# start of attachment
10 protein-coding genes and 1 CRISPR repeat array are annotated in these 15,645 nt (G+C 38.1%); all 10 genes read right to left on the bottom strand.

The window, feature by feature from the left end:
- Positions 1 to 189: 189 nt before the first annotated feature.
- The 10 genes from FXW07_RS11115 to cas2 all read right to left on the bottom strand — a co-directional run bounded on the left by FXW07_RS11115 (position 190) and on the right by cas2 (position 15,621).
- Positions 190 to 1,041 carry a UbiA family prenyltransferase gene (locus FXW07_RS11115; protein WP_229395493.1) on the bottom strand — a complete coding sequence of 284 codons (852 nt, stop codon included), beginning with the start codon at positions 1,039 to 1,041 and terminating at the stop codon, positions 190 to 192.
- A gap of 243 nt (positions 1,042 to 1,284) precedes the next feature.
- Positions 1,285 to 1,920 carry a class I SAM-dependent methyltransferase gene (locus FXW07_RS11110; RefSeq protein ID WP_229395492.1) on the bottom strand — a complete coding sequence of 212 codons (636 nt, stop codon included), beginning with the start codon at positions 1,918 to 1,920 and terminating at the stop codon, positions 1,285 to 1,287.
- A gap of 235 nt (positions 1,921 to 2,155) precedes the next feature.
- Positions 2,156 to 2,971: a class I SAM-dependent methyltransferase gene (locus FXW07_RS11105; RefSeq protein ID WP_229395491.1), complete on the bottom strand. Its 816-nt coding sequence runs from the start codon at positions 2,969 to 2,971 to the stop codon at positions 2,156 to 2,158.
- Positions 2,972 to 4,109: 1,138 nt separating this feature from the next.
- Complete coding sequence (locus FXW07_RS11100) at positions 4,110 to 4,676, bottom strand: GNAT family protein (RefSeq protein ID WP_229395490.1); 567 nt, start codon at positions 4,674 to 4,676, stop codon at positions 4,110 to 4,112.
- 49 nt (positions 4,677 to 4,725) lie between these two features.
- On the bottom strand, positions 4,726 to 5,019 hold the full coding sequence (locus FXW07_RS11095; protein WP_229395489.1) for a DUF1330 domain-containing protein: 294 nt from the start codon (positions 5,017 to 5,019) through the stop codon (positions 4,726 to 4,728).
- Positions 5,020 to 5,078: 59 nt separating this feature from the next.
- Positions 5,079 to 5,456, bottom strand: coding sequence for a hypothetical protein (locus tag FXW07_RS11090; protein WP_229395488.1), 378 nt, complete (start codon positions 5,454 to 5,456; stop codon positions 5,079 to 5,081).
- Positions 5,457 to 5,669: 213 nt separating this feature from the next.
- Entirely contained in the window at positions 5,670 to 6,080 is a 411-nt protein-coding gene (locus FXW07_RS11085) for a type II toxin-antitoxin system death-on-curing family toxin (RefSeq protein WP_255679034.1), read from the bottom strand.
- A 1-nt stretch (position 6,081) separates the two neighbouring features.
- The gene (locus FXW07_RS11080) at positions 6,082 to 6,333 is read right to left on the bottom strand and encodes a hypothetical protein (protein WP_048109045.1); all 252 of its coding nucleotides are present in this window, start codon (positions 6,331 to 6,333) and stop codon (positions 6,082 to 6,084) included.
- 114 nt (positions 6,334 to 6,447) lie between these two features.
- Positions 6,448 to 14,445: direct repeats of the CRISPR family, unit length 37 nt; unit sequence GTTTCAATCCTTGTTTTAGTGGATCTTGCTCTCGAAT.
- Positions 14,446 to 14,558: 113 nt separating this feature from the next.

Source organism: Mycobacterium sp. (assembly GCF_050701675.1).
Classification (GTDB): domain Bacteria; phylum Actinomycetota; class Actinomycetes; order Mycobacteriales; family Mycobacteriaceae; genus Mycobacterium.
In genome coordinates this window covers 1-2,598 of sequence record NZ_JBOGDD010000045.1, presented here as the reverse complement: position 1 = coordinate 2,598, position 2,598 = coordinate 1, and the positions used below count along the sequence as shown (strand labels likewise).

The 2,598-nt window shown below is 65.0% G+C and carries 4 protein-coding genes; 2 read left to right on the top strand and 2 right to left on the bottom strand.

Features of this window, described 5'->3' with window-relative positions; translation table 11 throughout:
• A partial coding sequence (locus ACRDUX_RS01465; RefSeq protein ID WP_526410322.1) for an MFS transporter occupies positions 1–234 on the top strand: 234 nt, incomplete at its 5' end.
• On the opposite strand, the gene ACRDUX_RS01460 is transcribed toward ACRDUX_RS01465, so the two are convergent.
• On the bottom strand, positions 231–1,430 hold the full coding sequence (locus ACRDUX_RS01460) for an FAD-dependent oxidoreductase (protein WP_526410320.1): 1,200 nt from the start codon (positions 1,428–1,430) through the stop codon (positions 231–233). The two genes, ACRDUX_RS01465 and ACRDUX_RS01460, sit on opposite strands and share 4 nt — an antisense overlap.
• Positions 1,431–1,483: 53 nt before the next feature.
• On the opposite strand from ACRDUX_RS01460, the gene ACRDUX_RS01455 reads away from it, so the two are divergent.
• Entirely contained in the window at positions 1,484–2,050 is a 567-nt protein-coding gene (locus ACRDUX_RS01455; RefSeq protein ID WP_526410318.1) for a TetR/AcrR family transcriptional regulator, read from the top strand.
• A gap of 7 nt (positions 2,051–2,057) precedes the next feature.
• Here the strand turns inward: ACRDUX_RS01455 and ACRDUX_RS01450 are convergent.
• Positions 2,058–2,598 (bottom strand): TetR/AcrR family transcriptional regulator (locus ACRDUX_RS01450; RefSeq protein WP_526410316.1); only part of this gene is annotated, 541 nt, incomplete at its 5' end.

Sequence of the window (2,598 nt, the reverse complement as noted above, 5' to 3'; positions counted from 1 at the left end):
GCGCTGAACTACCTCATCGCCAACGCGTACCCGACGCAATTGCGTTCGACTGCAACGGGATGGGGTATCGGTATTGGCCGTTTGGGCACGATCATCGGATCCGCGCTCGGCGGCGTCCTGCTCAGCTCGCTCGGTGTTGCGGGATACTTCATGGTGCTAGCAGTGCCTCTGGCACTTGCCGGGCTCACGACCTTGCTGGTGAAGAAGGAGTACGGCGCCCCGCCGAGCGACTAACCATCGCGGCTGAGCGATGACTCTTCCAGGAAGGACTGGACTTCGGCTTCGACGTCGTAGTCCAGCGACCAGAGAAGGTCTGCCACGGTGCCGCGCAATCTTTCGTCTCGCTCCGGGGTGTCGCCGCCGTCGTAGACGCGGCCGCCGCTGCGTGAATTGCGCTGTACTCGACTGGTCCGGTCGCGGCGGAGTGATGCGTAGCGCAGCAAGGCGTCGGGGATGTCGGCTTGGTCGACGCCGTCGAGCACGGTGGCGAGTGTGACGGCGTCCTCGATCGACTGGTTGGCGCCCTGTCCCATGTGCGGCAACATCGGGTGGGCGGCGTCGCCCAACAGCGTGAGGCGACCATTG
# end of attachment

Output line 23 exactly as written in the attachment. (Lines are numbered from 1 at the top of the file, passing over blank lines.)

Source organism: Mycobacterium sp. (assembly GCF_050701675.1).